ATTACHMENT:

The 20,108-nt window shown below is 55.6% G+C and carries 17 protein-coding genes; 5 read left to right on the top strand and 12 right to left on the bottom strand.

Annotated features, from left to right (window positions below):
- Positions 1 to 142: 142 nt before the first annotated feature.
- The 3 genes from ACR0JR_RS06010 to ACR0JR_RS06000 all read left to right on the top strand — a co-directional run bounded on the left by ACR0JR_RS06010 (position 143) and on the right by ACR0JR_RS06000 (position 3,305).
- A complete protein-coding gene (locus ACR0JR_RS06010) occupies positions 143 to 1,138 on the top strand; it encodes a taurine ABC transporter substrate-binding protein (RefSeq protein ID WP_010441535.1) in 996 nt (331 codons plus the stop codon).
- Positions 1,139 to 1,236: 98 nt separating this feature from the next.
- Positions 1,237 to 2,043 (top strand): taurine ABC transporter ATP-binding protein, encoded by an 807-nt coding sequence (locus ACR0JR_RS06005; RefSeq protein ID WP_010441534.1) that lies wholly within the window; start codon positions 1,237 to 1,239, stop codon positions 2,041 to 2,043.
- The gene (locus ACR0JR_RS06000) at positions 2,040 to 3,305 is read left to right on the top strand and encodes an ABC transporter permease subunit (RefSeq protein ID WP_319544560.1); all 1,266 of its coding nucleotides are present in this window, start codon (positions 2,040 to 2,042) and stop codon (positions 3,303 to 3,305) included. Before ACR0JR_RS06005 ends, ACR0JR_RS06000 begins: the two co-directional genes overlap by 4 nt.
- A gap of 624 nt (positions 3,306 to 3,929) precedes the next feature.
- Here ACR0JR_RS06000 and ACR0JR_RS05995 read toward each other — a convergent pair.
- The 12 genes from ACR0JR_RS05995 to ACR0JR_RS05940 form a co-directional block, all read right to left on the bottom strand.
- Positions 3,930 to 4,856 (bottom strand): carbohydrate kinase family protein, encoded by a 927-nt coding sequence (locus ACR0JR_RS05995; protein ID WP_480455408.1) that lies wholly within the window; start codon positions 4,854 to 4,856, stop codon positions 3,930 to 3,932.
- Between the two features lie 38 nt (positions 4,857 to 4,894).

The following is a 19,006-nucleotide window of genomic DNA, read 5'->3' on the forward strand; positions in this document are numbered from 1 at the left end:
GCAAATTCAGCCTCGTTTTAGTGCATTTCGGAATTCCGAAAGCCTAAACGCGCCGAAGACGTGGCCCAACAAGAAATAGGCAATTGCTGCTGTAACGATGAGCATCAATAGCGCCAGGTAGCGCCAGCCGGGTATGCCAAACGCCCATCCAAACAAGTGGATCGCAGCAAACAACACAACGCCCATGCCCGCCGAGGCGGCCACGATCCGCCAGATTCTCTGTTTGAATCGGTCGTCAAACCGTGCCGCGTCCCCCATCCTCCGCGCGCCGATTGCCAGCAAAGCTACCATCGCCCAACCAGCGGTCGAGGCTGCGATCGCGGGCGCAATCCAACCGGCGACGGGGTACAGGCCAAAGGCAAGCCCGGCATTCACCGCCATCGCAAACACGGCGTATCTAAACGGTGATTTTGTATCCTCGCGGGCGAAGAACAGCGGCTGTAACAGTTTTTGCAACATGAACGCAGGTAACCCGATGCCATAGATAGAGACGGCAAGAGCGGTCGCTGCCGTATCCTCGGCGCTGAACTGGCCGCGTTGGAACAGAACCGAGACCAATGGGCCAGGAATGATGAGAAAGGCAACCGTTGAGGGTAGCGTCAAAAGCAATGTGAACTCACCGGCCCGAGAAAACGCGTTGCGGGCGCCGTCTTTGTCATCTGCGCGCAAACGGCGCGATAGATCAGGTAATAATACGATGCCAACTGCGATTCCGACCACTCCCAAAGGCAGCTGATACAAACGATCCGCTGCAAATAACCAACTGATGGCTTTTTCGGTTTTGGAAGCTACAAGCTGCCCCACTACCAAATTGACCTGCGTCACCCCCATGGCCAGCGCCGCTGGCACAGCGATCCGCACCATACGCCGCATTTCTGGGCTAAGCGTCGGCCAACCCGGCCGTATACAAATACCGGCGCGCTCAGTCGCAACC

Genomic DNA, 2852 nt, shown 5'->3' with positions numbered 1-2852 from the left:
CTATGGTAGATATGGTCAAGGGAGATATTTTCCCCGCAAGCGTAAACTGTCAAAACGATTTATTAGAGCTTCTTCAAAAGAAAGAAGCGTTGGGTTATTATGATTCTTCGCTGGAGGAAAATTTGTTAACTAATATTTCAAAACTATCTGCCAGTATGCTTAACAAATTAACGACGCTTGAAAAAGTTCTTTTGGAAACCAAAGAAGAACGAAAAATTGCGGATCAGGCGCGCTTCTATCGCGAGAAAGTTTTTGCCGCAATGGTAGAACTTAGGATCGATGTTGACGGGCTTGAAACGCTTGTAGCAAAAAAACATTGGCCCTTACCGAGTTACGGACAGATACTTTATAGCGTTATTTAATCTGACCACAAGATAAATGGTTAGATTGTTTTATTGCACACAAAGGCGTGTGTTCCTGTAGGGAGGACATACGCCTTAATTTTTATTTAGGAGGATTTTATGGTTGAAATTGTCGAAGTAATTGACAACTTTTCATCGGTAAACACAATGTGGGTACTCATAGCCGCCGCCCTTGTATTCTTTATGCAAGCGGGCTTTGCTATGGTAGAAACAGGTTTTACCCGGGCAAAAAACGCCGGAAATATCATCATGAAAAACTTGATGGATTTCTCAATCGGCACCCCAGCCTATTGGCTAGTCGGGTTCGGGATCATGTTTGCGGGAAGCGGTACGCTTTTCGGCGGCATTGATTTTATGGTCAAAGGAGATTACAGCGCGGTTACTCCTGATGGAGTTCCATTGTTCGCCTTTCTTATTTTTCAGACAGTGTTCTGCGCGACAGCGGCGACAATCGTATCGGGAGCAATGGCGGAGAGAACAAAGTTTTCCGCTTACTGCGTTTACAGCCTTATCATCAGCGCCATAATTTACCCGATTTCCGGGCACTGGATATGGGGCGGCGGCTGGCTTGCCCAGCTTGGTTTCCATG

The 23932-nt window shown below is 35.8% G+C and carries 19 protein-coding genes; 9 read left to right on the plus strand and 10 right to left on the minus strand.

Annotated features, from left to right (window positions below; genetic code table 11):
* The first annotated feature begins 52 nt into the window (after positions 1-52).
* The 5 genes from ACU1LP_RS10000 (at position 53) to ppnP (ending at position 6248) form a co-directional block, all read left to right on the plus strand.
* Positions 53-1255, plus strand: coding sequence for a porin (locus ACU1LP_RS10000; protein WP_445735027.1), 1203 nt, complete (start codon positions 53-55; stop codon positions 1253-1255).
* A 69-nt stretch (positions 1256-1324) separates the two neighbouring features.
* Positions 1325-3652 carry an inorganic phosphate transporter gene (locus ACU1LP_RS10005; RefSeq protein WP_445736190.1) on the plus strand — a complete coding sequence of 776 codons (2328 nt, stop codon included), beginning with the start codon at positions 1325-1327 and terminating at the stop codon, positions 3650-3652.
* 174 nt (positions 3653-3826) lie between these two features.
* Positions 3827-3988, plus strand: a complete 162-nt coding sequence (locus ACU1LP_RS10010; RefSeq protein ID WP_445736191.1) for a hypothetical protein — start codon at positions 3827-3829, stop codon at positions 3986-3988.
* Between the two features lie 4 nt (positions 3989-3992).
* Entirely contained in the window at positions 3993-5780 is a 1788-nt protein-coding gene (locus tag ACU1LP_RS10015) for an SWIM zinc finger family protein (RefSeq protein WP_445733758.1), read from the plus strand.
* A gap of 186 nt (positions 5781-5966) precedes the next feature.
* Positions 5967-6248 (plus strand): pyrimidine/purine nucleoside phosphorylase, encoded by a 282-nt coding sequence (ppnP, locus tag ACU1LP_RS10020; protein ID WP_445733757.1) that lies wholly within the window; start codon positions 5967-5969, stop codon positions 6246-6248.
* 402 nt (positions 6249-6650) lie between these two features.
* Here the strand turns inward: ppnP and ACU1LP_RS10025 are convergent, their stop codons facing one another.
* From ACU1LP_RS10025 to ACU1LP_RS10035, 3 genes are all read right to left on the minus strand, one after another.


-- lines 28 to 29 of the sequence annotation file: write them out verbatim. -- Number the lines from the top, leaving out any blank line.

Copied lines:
* Entirely contained in the window at positions 3993-5780 is a 1788-nt protein-coding gene (locus tag ACU1LP_RS10015) for an SWIM zinc finger family protein (RefSeq protein WP_445733758.1), read from the plus strand.
* A gap of 186 nt (positions 5781-5966) precedes the next feature.